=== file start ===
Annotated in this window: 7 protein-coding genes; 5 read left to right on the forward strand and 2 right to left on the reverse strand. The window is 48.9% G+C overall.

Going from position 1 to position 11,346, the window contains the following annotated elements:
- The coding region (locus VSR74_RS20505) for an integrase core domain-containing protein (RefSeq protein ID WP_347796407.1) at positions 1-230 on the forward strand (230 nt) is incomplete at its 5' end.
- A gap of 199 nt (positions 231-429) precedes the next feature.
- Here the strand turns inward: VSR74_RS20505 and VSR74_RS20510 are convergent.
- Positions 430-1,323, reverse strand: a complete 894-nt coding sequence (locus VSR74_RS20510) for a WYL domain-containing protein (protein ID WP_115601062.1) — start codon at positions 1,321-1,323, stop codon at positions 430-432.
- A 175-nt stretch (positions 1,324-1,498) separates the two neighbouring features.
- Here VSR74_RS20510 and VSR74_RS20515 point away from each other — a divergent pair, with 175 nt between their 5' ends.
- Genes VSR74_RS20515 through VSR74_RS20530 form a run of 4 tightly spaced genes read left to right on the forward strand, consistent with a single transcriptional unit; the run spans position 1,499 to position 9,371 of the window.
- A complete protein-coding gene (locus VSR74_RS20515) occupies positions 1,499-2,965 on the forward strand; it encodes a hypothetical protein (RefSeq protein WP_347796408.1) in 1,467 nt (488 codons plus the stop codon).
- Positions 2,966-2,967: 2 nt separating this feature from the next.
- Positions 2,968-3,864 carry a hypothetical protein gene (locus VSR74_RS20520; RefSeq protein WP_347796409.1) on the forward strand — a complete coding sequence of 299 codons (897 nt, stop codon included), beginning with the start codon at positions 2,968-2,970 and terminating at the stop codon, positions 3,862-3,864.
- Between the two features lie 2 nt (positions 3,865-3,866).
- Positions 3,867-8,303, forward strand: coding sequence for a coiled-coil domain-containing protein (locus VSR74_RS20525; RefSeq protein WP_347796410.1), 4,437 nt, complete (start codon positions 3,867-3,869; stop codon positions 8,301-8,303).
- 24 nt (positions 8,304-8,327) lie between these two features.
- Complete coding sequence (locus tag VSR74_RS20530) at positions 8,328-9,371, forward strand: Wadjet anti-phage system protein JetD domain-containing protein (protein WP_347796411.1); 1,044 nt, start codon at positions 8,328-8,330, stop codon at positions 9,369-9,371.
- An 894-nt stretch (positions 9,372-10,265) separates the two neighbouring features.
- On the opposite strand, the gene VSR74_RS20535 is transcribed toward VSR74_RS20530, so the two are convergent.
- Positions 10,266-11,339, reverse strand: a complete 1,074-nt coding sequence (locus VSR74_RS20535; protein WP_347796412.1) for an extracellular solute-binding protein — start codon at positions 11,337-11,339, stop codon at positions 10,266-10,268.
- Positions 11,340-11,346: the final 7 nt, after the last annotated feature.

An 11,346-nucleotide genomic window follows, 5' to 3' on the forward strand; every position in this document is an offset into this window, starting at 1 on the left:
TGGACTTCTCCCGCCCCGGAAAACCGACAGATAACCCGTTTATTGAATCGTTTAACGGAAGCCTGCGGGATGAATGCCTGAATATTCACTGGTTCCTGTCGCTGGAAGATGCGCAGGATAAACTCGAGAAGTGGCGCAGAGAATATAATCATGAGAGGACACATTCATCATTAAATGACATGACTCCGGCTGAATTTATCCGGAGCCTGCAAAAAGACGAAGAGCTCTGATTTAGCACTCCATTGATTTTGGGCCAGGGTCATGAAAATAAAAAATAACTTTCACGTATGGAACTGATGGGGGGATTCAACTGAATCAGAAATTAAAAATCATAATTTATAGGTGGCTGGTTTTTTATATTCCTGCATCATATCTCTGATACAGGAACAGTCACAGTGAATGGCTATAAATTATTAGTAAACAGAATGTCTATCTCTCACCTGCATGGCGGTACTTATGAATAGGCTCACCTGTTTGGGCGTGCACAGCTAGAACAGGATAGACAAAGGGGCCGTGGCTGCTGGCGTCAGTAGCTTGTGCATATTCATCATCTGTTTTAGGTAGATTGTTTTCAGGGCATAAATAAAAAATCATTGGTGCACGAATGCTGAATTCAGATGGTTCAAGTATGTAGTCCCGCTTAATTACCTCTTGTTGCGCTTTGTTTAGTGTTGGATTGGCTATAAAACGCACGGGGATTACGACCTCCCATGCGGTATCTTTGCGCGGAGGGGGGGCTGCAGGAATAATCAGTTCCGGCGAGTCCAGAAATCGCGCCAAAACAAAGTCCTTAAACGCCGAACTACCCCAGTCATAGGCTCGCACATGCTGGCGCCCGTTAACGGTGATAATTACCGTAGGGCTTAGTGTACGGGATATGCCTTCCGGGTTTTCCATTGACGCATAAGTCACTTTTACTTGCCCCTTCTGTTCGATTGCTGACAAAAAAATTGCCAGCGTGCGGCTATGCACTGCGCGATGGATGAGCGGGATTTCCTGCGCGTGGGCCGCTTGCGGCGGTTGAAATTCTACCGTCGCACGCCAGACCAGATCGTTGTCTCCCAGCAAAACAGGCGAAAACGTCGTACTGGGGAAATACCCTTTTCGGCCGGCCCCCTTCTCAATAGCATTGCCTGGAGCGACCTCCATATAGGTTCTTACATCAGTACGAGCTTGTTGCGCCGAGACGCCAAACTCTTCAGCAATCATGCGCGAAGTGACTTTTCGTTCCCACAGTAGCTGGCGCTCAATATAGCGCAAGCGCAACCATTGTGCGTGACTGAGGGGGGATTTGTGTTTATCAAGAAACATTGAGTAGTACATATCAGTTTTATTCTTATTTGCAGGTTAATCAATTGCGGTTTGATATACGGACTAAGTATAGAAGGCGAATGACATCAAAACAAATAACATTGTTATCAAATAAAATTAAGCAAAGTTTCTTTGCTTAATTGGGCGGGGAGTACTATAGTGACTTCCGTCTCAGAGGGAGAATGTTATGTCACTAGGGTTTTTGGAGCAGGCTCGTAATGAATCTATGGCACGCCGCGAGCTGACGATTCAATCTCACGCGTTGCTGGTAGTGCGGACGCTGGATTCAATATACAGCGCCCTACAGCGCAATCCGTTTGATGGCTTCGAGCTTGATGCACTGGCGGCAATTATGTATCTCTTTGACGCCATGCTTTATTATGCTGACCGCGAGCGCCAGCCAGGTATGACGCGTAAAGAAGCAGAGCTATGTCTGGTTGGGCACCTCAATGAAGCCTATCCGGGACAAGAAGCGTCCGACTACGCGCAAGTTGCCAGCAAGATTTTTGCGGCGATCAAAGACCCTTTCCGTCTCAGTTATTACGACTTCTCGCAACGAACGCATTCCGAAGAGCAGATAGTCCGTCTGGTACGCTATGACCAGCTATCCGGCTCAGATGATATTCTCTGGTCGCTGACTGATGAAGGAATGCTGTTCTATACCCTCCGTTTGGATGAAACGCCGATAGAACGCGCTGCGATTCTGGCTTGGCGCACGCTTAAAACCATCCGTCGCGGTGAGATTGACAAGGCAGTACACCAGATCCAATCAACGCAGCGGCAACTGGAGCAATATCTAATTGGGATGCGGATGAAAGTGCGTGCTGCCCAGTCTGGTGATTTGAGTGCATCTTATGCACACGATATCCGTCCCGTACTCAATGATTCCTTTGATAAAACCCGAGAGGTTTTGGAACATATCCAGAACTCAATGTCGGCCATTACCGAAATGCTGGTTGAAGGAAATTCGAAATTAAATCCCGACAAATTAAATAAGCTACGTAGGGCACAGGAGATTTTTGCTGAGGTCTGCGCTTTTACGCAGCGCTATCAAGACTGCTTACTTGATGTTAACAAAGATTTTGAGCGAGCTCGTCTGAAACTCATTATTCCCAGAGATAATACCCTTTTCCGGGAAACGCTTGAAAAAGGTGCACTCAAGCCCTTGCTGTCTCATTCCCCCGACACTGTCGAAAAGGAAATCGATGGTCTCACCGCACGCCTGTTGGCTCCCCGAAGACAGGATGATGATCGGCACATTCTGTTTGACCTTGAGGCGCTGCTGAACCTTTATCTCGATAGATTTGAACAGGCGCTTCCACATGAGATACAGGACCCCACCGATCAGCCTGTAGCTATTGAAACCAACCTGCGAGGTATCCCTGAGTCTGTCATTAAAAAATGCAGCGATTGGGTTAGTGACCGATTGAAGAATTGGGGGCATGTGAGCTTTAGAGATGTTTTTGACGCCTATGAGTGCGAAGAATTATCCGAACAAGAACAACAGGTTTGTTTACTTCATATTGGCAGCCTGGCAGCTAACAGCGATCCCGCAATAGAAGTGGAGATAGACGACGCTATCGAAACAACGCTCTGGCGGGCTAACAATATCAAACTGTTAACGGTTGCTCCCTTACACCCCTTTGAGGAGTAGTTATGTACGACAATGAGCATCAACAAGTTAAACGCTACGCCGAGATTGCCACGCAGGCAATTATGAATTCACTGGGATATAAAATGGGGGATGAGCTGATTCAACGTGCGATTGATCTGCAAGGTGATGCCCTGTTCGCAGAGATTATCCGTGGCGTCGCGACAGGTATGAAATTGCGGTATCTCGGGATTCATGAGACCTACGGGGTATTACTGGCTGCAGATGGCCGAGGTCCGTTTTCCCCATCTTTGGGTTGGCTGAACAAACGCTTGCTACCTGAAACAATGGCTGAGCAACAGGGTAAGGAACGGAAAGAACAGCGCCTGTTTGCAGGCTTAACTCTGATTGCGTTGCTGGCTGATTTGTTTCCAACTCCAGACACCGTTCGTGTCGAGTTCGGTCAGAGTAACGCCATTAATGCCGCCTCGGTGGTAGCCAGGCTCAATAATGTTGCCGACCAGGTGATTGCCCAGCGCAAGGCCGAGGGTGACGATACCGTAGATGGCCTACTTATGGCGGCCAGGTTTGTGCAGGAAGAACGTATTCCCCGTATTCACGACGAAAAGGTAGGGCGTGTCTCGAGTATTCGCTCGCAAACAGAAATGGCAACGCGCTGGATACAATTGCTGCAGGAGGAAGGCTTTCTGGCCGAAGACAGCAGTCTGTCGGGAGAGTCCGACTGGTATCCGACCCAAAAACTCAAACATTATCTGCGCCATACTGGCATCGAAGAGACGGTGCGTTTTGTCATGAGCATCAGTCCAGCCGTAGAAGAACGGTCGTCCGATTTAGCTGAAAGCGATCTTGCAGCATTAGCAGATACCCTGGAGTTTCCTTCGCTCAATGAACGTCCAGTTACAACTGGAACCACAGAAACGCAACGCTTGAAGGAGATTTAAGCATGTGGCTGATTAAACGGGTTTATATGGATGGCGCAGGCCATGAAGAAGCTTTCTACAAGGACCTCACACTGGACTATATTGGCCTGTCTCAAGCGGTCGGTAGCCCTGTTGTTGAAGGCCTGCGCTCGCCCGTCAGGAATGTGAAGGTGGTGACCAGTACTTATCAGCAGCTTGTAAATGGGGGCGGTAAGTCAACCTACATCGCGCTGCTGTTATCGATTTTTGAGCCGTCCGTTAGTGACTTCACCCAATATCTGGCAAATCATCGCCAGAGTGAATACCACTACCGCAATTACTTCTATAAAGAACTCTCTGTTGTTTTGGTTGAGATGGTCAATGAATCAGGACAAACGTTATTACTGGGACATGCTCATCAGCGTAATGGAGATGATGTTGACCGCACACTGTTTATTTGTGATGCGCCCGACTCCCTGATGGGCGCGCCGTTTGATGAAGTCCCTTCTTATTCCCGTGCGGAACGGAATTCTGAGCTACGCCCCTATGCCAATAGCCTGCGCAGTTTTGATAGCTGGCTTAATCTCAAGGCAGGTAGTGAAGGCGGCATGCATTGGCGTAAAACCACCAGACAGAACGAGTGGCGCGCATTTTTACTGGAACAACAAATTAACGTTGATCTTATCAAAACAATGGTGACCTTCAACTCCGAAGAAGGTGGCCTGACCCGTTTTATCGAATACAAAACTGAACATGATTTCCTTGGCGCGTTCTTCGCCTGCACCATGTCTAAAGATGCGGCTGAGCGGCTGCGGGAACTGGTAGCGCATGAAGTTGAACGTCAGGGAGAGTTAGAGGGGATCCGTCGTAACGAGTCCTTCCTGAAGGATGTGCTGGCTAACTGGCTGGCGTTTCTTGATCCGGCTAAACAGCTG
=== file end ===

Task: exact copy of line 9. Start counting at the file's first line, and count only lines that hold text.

- Genes VSR74_RS20515 through VSR74_RS20530 form a run of 4 tightly spaced genes read left to right on the forward strand, consistent with a single transcriptional unit; the run spans position 1,499 to position 9,371 of the window.